Ie You recognise the existence of Objective principles of Justice/ morality.
    By the Same Rational do I set limits to Freedom, as you set limits to Political power and the ‘liberty’ of Government.
    You cannot say there ought to be no limits to Freedom without thereby destroying any objection you might have to tyranny…. or and other Evil… because the limits are one and the same…. certain actions are a violation of the principles of justice and ought not to be tolerated…. but instead resisted.
    Only a Nihilist does not accept the existence of any such Rightful limits on human action… and as such it cant even say tyranny or slavery are ‘wrong’… let alone argue any case against private property… or anything.

  5. Richard You *Did* make a big deal about Libertarians saying *freedom ends*…. and then called this ‘very Un-Libertarian’.
    Your previous post tried to argue that Libertarians love to initiate force!
    Thus you are saying Libertarianism is internally inconsistent/ bogus… and that’ is false.

  6. Richard You *Did* make a big deal about Libertarians saying *freedom ends*…. and then called this ‘very Un-Libertarian’.

    “How very unlibertarian!” Note the exclamation mark! I was meaning to be provocative.

    Your previous post tried to argue that Libertarians love to initiate force!

    But I failed to provoke any critique of my argument from you. So I assume you agree with me that libertarians love to initiate force. Because they do. The whole institution of private property depends on the initiation of force to enforce.

    Suppose I walk into a house (in which you happen to be living) and take a television (which you happen to be watching). In order to prevent me from walking off with “your” “private property” you must initiate force against me. It’s a simple argument.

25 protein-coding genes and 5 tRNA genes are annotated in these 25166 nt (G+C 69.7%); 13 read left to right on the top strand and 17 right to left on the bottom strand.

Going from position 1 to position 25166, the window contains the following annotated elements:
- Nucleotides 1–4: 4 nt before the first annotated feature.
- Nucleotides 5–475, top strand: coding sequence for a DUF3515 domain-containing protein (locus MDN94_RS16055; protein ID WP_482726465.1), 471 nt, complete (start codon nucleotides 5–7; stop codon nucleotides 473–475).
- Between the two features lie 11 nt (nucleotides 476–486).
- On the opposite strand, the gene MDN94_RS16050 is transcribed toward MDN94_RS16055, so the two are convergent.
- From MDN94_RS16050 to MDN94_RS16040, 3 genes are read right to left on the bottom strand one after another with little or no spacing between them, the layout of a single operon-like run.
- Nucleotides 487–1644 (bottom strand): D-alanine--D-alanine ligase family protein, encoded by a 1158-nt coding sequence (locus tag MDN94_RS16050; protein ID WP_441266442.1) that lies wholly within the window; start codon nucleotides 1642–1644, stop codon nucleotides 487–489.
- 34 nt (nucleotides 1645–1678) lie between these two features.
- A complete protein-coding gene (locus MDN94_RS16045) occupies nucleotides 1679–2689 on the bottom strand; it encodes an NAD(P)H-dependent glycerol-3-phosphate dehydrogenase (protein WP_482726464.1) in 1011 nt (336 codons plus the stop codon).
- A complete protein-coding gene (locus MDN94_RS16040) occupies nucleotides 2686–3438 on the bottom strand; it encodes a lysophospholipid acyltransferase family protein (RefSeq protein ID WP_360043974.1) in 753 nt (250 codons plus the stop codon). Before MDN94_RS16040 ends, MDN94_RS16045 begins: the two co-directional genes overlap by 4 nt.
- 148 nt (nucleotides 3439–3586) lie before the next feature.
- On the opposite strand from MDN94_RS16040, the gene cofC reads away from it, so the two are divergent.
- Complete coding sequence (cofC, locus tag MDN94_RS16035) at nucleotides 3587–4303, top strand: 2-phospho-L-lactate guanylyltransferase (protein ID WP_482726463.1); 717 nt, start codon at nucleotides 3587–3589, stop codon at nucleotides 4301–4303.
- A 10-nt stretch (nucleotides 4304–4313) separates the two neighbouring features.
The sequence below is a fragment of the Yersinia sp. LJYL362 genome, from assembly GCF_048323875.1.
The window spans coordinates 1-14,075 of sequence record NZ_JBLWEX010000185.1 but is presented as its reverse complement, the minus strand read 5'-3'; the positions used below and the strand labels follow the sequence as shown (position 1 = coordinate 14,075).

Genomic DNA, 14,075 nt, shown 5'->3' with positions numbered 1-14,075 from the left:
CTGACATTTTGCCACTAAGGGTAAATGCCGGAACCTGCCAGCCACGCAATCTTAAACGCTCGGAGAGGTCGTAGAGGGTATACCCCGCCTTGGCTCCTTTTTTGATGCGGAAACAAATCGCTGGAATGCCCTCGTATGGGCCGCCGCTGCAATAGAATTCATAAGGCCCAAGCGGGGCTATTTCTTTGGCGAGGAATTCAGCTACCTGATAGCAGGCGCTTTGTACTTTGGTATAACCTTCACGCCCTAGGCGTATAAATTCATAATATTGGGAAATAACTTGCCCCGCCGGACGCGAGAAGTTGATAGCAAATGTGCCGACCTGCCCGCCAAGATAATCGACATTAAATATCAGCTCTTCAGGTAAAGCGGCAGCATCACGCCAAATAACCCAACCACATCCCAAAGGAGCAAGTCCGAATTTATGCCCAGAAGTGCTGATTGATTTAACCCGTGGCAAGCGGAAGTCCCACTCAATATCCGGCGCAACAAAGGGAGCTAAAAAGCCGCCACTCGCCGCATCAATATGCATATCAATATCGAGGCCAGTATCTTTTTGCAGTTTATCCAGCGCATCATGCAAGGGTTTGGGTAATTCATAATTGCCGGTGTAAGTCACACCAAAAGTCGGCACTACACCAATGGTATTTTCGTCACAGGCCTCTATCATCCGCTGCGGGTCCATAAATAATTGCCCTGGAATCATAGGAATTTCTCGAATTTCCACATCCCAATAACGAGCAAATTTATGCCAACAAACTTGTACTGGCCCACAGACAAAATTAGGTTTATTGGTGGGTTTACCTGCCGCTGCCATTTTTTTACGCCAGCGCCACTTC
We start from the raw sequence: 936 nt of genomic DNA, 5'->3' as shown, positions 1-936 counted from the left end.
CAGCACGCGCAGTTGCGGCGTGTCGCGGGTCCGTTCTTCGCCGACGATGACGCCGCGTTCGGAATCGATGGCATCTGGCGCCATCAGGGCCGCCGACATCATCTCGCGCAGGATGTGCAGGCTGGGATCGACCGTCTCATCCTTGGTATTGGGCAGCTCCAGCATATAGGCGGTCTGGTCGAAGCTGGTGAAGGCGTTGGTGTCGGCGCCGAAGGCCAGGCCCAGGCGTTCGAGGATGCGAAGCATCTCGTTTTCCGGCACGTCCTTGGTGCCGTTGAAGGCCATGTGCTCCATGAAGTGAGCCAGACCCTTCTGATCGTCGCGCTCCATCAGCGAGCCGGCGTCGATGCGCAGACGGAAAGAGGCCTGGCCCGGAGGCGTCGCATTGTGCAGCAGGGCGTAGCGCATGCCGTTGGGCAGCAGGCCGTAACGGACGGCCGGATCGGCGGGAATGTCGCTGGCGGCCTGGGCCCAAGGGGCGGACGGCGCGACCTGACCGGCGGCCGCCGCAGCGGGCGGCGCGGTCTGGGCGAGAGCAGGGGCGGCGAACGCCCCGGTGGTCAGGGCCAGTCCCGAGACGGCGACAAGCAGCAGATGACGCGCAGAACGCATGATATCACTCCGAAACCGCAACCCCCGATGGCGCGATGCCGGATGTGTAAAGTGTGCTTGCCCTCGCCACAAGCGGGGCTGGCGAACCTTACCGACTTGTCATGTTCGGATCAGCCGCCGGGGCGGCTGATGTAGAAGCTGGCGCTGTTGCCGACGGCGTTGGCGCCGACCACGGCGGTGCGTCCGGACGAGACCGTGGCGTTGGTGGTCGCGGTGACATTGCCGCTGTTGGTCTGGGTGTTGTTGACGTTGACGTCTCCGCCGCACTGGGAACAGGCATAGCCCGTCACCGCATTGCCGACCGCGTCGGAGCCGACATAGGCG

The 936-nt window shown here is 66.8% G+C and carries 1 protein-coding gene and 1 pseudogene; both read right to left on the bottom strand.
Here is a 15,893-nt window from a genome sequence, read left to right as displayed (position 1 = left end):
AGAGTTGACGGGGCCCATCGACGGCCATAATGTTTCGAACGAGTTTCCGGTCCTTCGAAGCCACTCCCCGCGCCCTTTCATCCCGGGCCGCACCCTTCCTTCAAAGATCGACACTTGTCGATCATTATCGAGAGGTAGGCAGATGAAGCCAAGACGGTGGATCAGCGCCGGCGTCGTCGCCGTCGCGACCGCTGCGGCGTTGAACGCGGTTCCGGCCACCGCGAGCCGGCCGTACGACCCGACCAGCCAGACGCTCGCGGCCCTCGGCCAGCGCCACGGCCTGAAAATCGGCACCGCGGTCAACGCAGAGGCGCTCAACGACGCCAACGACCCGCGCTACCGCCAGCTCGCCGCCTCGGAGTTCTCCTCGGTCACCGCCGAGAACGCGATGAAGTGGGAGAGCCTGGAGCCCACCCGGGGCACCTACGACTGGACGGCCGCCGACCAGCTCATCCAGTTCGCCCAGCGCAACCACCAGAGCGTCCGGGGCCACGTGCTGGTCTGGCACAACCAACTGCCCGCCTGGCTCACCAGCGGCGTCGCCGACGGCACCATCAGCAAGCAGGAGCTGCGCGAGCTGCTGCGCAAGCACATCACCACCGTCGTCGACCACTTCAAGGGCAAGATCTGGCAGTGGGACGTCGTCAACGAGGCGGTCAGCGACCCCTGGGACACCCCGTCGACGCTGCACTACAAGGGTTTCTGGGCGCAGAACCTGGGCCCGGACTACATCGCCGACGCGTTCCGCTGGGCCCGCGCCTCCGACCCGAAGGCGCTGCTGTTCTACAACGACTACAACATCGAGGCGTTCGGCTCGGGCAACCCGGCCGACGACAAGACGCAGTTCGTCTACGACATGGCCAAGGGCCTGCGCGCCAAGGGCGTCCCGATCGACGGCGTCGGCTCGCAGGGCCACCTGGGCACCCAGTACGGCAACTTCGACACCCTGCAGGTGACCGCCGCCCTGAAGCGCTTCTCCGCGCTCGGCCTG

Please don’t try to twist the meaning of the word ‘force’. Please don’t try to redefine the word ‘force’ to try to make out that when I picked up a television – but didn’t touch you – that I was somehow initiating “physical force against” you. Because that would be so Randian. In defending your private property rights, *you* are the one who initiates force. Not me.

    You know who based libertarianism on the NIOF principle? Ayn Rand. Rand was wrong. The NIOF principle must go. It leads directly to a state of anarchy with no private property rights.

    Thus you are saying Libertarianism is internally inconsistent/ bogus… and that’ is false.

    Find the flaw(s) in my rock solid argument and get back to me.

  7. Vinny

    It really hinges on what counts as crazy. There’s a lot of high-functioning nutjobs out there.

    For an individual a “Do to others” rights violation would be justified by a genuine belief that a person was crazy and not by some objective standard.

    The people that governments try to protect from harm are mostly low-functioning – Just average people being protected from their own stupidity.

  8. “Suppose I walk into a house (in which you happen to be living) and take a television (which you happen to be watching). In order to prevent me from walking off with “your” “private property” you must initiate force against me. It’s a simple argument.”

    So this is a question of who used force first. What do you call theft/burglary if not an initiation of force? Yes, it is not physical force against the property owner’s body, but it is an unjustified assumption of ownership.

    Can you see any moral differences in the above situation where one of two scenarios exist: (1) Those removing the TV do not know the person watching it, have no business with that person, and merely want the TV for themselves, or (2) Those taking the TV are bailiffs, and the TV is security for a debt that has not been paid by the person watching it?

  9. How does the “your freedom ends where my nose begins” apply in a boxing match? Mike Tyson used to threaten to drive his opponents’respective nasal bones into their respective brains, and they consented to placing their nasal bones in the firing line.

    The issue is one of respect for the sovereignty of others.